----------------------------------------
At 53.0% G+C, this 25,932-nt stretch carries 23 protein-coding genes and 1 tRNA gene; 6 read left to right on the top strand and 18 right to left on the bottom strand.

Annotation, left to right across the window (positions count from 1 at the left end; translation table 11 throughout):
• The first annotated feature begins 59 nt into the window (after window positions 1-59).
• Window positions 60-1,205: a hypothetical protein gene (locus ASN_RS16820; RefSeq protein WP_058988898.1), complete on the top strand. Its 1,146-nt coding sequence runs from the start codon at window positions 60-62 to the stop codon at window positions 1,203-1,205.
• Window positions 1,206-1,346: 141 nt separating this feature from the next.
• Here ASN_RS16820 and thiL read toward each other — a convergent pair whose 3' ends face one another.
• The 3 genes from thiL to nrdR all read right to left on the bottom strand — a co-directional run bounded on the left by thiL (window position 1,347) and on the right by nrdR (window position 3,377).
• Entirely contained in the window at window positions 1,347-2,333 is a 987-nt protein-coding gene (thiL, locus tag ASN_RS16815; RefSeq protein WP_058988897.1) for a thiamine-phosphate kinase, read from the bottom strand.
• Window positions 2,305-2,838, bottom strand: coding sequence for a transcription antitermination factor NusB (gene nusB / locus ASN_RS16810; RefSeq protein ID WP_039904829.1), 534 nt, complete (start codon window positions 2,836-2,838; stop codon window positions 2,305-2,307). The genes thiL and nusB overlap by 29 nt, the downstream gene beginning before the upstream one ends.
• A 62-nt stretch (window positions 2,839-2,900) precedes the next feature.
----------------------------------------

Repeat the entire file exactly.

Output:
At 53.0% G+C, this 25,932-nt stretch carries 23 protein-coding genes and 1 tRNA gene; 6 read left to right on the top strand and 18 right to left on the bottom strand.

Annotation, left to right across the window (positions count from 1 at the left end; translation table 11 throughout):
• The first annotated feature begins 59 nt into the window (after window positions 1-59).
• Window positions 60-1,205: a hypothetical protein gene (locus ASN_RS16820; RefSeq protein WP_058988898.1), complete on the top strand. Its 1,146-nt coding sequence runs from the start codon at window positions 60-62 to the stop codon at window positions 1,203-1,205.
• Window positions 1,206-1,346: 141 nt separating this feature from the next.
• Here ASN_RS16820 and thiL read toward each other — a convergent pair whose 3' ends face one another.
• The 3 genes from thiL to nrdR all read right to left on the bottom strand — a co-directional run bounded on the left by thiL (window position 1,347) and on the right by nrdR (window position 3,377).
• Entirely contained in the window at window positions 1,347-2,333 is a 987-nt protein-coding gene (thiL, locus tag ASN_RS16815; RefSeq protein WP_058988897.1) for a thiamine-phosphate kinase, read from the bottom strand.
• Window positions 2,305-2,838, bottom strand: coding sequence for a transcription antitermination factor NusB (gene nusB / locus ASN_RS16810; RefSeq protein ID WP_039904829.1), 534 nt, complete (start codon window positions 2,836-2,838; stop codon window positions 2,305-2,307). The genes thiL and nusB overlap by 29 nt, the downstream gene beginning before the upstream one ends.
• A 62-nt stretch (window positions 2,839-2,900) precedes the next feature.